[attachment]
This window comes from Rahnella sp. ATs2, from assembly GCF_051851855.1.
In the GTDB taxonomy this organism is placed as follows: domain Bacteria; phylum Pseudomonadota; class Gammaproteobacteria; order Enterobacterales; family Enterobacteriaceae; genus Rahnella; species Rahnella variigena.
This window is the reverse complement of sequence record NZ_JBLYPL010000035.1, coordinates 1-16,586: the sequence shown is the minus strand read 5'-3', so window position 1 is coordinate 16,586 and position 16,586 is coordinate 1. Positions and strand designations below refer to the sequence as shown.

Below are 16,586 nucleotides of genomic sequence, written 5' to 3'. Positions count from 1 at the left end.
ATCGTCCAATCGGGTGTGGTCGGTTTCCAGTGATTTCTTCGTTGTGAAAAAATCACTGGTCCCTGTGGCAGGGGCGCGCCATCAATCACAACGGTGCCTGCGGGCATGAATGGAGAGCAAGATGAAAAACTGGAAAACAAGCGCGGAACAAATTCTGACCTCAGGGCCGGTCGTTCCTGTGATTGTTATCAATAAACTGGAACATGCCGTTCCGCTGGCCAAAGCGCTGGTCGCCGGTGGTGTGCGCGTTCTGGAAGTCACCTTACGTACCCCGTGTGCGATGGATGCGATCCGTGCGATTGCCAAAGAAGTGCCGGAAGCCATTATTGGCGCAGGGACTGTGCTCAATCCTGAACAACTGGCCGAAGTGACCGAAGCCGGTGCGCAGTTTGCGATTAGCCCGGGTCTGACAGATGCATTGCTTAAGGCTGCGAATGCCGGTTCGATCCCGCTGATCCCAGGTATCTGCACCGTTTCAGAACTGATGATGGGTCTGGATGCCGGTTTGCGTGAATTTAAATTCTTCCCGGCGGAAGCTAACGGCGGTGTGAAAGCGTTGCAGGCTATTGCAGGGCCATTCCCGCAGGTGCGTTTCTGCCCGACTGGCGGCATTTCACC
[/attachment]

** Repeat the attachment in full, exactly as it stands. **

This window comes from Rahnella sp. ATs2, from assembly GCF_051851855.1.
In the GTDB taxonomy this organism is placed as follows: domain Bacteria; phylum Pseudomonadota; class Gammaproteobacteria; order Enterobacterales; family Enterobacteriaceae; genus Rahnella; species Rahnella variigena.
This window is the reverse complement of sequence record NZ_JBLYPL010000035.1, coordinates 1-16,586: the sequence shown is the minus strand read 5'-3', so window position 1 is coordinate 16,586 and position 16,586 is coordinate 1. Positions and strand designations below refer to the sequence as shown.

Below are 16,586 nucleotides of genomic sequence, written 5' to 3'. Positions count from 1 at the left end.
ATCGTCCAATCGGGTGTGGTCGGTTTCCAGTGATTTCTTCGTTGTGAAAAAATCACTGGTCCCTGTGGCAGGGGCGCGCCATCAATCACAACGGTGCCTGCGGGCATGAATGGAGAGCAAGATGAAAAACTGGAAAACAAGCGCGGAACAAATTCTGACCTCAGGGCCGGTCGTTCCTGTGATTGTTATCAATAAACTGGAACATGCCGTTCCGCTGGCCAAAGCGCTGGTCGCCGGTGGTGTGCGCGTTCTGGAAGTCACCTTACGTACCCCGTGTGCGATGGATGCGATCCGTGCGATTGCCAAAGAAGTGCCGGAAGCCATTATTGGCGCAGGGACTGTGCTCAATCCTGAACAACTGGCCGAAGTGACCGAAGCCGGTGCGCAGTTTGCGATTAGCCCGGGTCTGACAGATGCATTGCTTAAGGCTGCGAATGCCGGTTCGATCCCGCTGATCCCAGGTATCTGCACCGTTTCAGAACTGATGATGGGTCTGGATGCCGGTTTGCGTGAATTTAAATTCTTCCCGGCGGAAGCTAACGGCGGTGTGAAAGCGTTGCAGGCTATTGCAGGGCCATTCCCGCAGGTGCGTTTCTGCCCGACTGGCGGCATTTCACC